Our one year anniversary happened to fall on a Sunday on a three-day weekend. We both loved to travel, but by the time we got around to planning where we wanted to go, we were too close to the travel date to get a reasonable price. So we planned a trip to Porto and took an overnight trip to someplace bad, wild bad.
Bad Wildbad is a small thermal spa town nestled in a deep valley in the Black Forest, a 90 minute train ride from Stuttgart. We got up early Sunday and rode out on a mostly empty local train with big windows. The scenery was really nice, especially once we started following the small river up the misty valley. The town has a few small main streets with restaurants and black forest souvenir stores, some very nice hotels, and two large, historic thermal bath complexes.
We stayed at the Atina Hotel, a small pension with maybe 20 rooms, a short walk up from the main road. It was obviously a large old house or apartment building. The entry and much of the interior was plastered with posters of cruise ships and travel brochures. The remainder was overwrought and intensely decorated with all kinds of crap, mostly from the 60’s to 80’s. French porcelain clowns, doileys, and displays of tea varieties from India, long turned to the same gray. Our room, which turned out to be a pretty spacious suite, came with a balcony and a rotary dial telephone.
We took a delightful and recently updated funnicular up to the crest of the valley, where we found an equally delightful shed selling hot cinnamon bread. Apart from the thermae, the town is also well known for its hiking and a recently opened tree canopy walk. For a few Euros, also conveniently available packaged with the funnicular tickets, you can take a short stroll along a walkway built on tree trunks high over the forest floor. The walk terminates in a giant wooden spiral ramp, which winds up and up and up well over the high tree canopy, and affording great views of the mist moving through the forest, the valley, and the surrounding mountainous countryside. We hiked back to the funnicular (stopping for another delicious cinnamon bread) before heading back down to the thermae.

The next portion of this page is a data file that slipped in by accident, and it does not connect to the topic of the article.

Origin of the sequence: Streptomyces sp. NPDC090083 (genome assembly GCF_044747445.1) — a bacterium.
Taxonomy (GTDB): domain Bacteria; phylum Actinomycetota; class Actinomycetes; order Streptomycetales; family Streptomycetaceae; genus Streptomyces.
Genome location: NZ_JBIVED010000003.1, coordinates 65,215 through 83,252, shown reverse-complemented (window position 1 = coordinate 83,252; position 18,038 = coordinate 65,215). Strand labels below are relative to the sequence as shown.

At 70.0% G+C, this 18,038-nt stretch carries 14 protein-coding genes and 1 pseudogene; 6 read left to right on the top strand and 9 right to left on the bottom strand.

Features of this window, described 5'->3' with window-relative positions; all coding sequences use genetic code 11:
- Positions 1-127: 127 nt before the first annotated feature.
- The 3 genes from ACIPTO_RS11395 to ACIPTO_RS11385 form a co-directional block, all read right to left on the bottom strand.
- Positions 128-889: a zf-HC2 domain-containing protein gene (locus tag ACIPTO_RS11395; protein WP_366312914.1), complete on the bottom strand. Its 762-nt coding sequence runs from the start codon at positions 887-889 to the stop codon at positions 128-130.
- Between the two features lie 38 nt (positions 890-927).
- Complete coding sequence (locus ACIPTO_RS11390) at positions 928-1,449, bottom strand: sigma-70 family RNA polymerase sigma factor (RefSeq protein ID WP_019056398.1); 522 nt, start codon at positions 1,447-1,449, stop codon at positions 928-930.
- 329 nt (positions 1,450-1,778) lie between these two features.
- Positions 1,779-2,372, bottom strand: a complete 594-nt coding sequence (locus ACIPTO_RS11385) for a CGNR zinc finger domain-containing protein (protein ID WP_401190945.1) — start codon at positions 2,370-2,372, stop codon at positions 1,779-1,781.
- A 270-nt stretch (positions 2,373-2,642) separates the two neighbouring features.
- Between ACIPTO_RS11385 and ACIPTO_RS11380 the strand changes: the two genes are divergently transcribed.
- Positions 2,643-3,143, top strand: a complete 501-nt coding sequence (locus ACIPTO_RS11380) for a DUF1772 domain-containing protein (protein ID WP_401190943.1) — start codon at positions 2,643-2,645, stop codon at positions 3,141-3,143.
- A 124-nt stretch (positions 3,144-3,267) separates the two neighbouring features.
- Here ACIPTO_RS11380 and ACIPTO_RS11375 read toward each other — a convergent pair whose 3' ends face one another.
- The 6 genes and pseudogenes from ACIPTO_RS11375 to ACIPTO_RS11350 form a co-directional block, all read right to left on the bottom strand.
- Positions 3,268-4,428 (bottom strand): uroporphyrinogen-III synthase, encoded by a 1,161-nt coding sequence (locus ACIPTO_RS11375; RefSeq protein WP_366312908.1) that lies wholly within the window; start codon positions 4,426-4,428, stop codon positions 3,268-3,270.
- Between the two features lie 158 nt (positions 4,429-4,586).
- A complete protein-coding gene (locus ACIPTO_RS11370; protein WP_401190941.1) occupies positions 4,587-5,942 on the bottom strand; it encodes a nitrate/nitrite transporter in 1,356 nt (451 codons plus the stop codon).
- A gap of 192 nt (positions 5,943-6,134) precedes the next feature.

The Palais Thermae is a gem. Built wellnover a hundred years ago with the patronage of Kings, the ground floor is imagined as a arabesque or Moroccan bath, with successive pools, saunas, steam rooms, resting rooms and sun decks added over it's long history. Intricately worked tile everywhere, stained glass, arched stone doorways, bronze fittings, and marble statues. The natural light filtering in to the dim halls gives it an even more fantastic, surreal appearance.
When you arrive, you receive a chip bracelet which is used to track how long you spend, locks and unlocks lockers, and what you buy while you are there. The arabesque ground floor is bathing suit optional- the upper floors are completely au-nautural. We showered, enjoyed a lazy swim, scheduled a traditional massage for Saori, and worked our way through the labrynthine bath complex, ending up getting some sun on the modern wood terrace with a new massive tensile shade canopy. If one can overcome the American squeamishness about nudity, there is really nothing more relaxing than a few hours at a place like this. Best is to sweat in a Finnish suana and then cool off in a shower and a quick dip in the cold plunge pool, followed by a short rest in a reclining chair. Saori said the massage was one of the best she’d had, and that the masseuse was also obviously trained in theraputic massage. Actually, the town was full of people with mobility difficulties and older people who come to the bath to help them heal and gain strength and flexibility. The other big thermae complex in town is actually focused on wellness, with many clinics attached to it.
We spent nearly four hours there in total, taking a break partway for a refreshing beer at the small, marble bar. Even with the massage and drinks our total bill came to about $70.
We ate dinner at a traditional southern German wirthaus or tavern, and took an evening stroll in the summer twilight along the little creek running through the town. There are lots of really terrible geographic effects about being in northern Europe, but one upshot are these summer evenings where when you get those rare, warm sunny days, it's s t r e t c h e d out, with an incredibly late, slow sunset and a luminous twilight blue sky over the dark green fields, dusk into the 11pm darkness.